Despite his electoral defeat, President Trump’s war on reproductive health and rights is far from over: Trump-appointed judges, Mitch McConnell’s Senate, and GOP controlled state governments will continue to try to curtail everything from abortion rights to contraceptive access. But the tide of battle has turned. Starting Jan. 20, there is much that the new administration can do to restore reproductive health and rights here and abroad.
Upon taking office, President-elect Joe Biden can and should rescind Trump’s expanded “global gag rule,” which prohibits overseas organizations receiving U.S. foreign assistance from discussing or referring patients to abortion services. The order has jeopardized access to health care for millions in low-income countries and callously endangered the lives of many women and girls.
Biden must also act swiftly to re-engage with the global community, including rescinding by executive order Trump’s withholding of U.S. funding for the World Health Organization and the UN Population Fund (UNFPA), a vital supplier of family planning and reproductive health services to women in developing countries.
Biden can accomplish these things right away, with the stroke of a pen. However, unraveling the regulatory knots tied by the Trump/Pence administration may take longer, but is no less urgent.
For example, the Biden/Harris administration must reverse the Trump/Pence “domestic gag rule.” Before Trump disrupted the program, Title X-supported clinics delivered family planning services to 4 million low-income households a year. Then the Trump administration issued regulations barring Title X-grantees from counseling patients about their abortion options or referring them to an abortion provider. They could either withhold abortion information from patients or lose their federal funding. That forced Planned Parenthood and other family planning providers to leave the program. As a result, the number of people served by Title X clinics dropped by 800,000 last year.
Trump-era rules permit health care providers to discriminate against LGTBQ+ patients, and regulatory changes to the Affordable Care Act allow employers to deny employees coverage for contraceptive services, simply by citing a moral or religious objection. The Biden/Harris administration must roll back these sweeping, oppressive exemptions to protect sexual and reproductive health and rights. It must also repeal Trump-era changes to the “public charge” rule that denies health care benefits to immigrants, a blatant attack on immigrants’ rights. It creates fear and confusion, deterring many from seeking the reproductive health services they need and are legally entitled to receive.
To do all this effectively, Biden needs to appoint qualified experts to fill the executive branch positions and tell them to get busy dismantling the morass of anti-choice regulations. For example, he will need to direct his new Secretary of Health and Human Services to review the FDA’s in-person dispensing requirement for mifepristone, a safe and effective medication for abortion.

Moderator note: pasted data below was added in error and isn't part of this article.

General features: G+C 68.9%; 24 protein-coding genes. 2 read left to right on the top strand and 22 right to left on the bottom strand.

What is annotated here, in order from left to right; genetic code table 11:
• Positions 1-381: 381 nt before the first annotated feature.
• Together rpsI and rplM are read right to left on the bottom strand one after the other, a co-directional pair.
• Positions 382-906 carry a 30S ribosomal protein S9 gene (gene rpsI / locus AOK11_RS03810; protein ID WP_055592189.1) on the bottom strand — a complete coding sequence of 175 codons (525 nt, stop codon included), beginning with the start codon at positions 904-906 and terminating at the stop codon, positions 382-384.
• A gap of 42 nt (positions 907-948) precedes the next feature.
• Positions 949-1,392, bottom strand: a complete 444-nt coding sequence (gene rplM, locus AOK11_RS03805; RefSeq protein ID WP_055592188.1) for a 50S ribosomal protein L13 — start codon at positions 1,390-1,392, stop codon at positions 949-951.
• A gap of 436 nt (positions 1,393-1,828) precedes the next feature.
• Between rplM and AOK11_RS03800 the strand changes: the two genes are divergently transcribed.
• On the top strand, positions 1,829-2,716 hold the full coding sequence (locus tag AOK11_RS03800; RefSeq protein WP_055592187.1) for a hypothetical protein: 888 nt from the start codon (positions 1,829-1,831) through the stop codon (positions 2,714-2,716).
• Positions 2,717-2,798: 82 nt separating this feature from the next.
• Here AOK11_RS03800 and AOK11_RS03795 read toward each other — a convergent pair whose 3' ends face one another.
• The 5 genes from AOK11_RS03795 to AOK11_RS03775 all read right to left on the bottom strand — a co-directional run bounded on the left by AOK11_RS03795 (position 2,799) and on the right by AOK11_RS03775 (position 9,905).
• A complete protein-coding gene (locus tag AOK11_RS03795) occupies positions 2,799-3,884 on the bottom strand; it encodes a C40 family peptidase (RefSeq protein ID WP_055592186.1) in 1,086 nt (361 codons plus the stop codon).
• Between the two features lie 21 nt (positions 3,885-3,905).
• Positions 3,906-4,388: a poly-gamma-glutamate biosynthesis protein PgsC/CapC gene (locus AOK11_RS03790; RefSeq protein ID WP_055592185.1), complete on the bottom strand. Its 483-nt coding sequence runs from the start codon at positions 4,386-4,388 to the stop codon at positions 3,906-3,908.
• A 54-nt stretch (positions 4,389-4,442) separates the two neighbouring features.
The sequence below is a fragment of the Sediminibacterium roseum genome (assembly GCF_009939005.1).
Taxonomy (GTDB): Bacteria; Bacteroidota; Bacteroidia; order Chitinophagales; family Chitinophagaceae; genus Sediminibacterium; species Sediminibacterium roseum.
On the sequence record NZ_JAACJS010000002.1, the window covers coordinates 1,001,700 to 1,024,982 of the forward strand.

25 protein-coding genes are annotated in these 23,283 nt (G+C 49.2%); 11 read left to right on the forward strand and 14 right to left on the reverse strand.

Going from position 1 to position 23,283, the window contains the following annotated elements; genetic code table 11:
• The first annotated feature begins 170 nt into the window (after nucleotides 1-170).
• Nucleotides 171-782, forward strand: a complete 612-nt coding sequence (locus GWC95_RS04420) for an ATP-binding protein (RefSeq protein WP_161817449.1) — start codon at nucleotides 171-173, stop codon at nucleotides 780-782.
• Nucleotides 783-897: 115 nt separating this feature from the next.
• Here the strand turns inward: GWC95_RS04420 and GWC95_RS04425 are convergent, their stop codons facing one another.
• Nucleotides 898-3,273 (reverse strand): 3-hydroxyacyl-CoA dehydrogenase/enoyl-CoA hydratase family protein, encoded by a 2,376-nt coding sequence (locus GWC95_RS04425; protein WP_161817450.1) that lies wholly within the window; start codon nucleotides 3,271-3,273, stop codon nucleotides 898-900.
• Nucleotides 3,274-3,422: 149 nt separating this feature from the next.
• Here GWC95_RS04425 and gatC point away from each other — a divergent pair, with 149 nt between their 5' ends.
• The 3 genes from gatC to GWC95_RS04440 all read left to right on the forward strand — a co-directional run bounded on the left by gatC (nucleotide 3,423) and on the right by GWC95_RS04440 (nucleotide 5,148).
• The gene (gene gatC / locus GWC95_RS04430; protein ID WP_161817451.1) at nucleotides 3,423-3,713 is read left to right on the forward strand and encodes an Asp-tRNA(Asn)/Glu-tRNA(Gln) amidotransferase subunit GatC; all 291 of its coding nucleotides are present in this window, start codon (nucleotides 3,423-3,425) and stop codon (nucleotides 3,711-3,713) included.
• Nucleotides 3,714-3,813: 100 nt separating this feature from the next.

The new administration will also need to reflect renewed U.S. commitment to reproductive health and rights in White House budget requests. Funding increases are needed for the Teen Pregnancy Prevention Program and the Personal Responsibility Education Program, both of which play important roles in reducing teenage pregnancies. Funding for ineffective, ideologically-driven abstinence-only programs must be dropped immediately.
New legislation is also needed. But if Mitch McConnell (R-Ky.) is the majority leader in the Senate next year, that prospect is dim. Without broader Congressional support, chances of modifying or repealing long-standing prohibitions on federal funding of abortion, like the Hyde and Helms amendments, are slim.
The in-coming administration can issue new orders and regulations, and Congress may even pass new legislation. But they are all subject to judicial review. What is done can be undone by ideologically hostile judges. Trump and McConnell deliberately stacked the federal judiciary by appointing a record number of conservative justices, which created a hostile legal environment for reproductive health and rights for decades to come. Biden’s judicial appointments will have to restore some balance.
Biden has a long to-do list — from fighting the pandemic to restoring a measure of trust with the international community — but it is crucial that in the mix of pressing issues, he demonstrate a commitment to reproductive health and rights and act immediately to reverse the Trump-era damage. It will be a long road. But the longer the road, the more urgent it is to take the first step.
This op-ed by Bridget Kelly, who is the Director of Research with the Population Institute, originally ran on November 28, 2020 in The Hill.